Over and over Sebald insists that what he is looking for is “the presentation (Darstellung) of the real circumstances.” It is difficult, almost impossible, he tells us, to get even a halfway adequate picture or idea (Vorstellung) of the extent of the devastation of the German cities. It was as though the Germans had entered into a tacit understanding that the true state of the moral and material destruction was not to be described, when what was surely called for was a steady gaze at reality (“Air War” 51E, 57G). And yet, Sebald has to admit, not everyone was capable of that steady gaze. This too was a large part of the devastation: it took with it the human capacity to understand. Faced with “the unmistakable signs of a catastrophe engul.ng the whole country, it was not always simple to bring into one’s sense of experience anything exact about the kind and extent of the destruction. . . . The need to know (wissen) was contradicted by the tendency to close one’s senses (Sinne). [Stories circulated] that exceeded every capacity to comprehend.” The sense experiences of the survivors seem to have left them unaffected: “Apparently [the experiences] didn’t penetrate into the sensorium of those survivors who were there. . . .” and they subsequently tended to act “truly as though nothing had happened.”
But what would a steady gaze at reality have brought forth? How should the real circumstances have been presented? If, as Alexander Kluge, cited by Sebald, says, what happened “never became a publicly readable cipher,” how would a factual text have read? Sebald opens “Air War and Literature” with a page of statistics about the bombings and concludes: “but what in truth all that meant—we do not know” . Statistics teach us next to nothing. On the contrary, Sebald comments, those documentations that did appear were compilations, untouched, it seems, by their subject matter, and served first and foremost “to sanitize or get rid of a kind of knowledge that was incompatible with normal understanding,” nor did those who compiled such data “understand the astounding faculty for self-anesthesia (Selbstanästhesierung) of a community that, apparently, came out of a war of annihilation without any psychological damage to speak of.”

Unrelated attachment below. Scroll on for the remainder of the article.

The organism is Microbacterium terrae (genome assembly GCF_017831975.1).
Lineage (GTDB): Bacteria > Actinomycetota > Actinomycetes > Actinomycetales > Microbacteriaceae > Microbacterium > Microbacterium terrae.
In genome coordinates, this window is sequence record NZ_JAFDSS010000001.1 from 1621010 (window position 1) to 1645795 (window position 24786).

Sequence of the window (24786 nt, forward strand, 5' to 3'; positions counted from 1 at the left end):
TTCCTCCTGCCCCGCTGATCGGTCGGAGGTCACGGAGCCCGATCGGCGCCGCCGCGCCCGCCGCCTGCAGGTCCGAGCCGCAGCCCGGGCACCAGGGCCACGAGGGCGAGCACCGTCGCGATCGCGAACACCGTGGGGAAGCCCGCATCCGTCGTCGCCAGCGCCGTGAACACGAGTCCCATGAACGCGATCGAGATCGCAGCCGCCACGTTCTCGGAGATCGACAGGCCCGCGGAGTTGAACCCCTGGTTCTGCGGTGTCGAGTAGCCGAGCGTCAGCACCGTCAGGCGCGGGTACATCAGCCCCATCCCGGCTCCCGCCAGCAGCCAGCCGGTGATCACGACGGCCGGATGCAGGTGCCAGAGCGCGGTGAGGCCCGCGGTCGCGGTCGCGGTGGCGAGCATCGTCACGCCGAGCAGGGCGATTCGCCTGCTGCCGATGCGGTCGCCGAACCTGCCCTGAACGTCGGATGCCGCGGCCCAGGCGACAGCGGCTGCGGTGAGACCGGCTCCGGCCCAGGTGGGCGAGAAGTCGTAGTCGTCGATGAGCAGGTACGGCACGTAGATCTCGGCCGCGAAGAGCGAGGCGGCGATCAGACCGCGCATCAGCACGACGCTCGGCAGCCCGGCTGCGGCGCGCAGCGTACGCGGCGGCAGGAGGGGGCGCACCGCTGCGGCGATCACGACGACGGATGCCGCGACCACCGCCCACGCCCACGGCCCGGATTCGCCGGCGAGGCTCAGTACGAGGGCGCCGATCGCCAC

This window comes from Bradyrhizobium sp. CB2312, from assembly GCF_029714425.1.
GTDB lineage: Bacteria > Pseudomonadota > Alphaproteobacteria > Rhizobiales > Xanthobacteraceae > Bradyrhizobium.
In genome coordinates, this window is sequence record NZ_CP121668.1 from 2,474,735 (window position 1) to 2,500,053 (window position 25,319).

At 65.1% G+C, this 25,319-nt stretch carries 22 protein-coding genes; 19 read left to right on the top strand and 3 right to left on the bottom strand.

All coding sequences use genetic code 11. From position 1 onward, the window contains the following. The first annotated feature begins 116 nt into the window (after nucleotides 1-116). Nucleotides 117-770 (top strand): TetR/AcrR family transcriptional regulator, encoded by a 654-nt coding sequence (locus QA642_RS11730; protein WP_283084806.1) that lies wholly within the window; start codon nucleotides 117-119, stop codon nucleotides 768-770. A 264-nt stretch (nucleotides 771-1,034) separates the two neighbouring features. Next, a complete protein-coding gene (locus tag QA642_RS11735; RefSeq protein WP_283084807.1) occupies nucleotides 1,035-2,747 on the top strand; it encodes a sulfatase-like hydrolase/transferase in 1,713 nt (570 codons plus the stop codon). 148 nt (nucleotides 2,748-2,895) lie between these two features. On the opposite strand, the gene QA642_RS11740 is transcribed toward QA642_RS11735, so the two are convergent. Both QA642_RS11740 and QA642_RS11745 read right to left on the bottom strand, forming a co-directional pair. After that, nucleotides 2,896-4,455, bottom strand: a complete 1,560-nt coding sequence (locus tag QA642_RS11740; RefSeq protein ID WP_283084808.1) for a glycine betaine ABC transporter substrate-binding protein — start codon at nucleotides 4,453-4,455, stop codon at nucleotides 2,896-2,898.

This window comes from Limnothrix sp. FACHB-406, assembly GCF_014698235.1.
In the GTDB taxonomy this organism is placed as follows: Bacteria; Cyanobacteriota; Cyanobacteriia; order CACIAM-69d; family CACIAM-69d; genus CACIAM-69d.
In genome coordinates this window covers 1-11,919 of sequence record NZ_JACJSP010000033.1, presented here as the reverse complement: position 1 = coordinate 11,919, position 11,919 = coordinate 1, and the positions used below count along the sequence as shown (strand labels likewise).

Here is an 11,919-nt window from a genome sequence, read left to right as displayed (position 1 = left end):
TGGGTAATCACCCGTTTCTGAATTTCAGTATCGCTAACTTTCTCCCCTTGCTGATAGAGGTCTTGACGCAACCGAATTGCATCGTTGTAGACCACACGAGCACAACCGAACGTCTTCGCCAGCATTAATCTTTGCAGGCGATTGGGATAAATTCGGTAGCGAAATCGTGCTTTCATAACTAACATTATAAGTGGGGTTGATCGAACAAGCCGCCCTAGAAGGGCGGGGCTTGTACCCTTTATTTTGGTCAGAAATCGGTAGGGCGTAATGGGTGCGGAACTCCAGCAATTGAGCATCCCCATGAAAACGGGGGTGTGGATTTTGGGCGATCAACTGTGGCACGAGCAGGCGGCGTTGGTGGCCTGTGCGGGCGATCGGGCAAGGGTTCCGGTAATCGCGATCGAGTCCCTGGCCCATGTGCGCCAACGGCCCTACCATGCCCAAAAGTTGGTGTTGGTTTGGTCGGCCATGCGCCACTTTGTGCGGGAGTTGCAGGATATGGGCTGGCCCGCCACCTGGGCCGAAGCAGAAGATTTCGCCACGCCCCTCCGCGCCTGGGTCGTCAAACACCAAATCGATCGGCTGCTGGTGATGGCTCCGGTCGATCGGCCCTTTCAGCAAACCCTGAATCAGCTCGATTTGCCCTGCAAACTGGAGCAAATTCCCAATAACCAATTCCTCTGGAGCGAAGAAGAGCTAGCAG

Sebald demands a language that closely follows upon the events of destruction and brings them into our memory, brings them “into [our sense of] experience,” which “carries [them] over the threshold of the national consciousness.” But the Germans, as he tells it, rather than bringing their (sometimes non)experience of destruction to language and consciousness, rather than practicing a linguistic economy of representation or recapitulation, instead raced headlong into the business of remaking the German economy. They substituted the production of the future-looking “economic miracle” of the postwar years for the past as a way to forget it. “This total destruction appears thus, not as a horrific end of a collective aberration, but, so to speak, as the first step of the successful rebuilding.” “After the devastation brought about by the enemy in war,” the rebuilding of the country made possible “the second liquidation of their own previous history” and made any remembrance impossible. The new progress, with all the weight that term will take on at the end of the essay as it turns to Benjamin, replaces and obliterates the past.
Sebald calls for a language that makes one see. It is in this regard that he complains of Arno Schmidt’s prose in Scenes from the Life of a Faun (Aus dem Leben eines Fauns): “however, I at least, when I read a passage like the following one, nowhere see that which it is supposedly about: life in the terrible moment of its disintegration.” How then does one look destruction in the eye, close up? Perhaps he is going about this all wrong. Perhaps, after all, it is too much to expect that the Germans could mark their own demise. Recapitulation would be an open admission of defeat….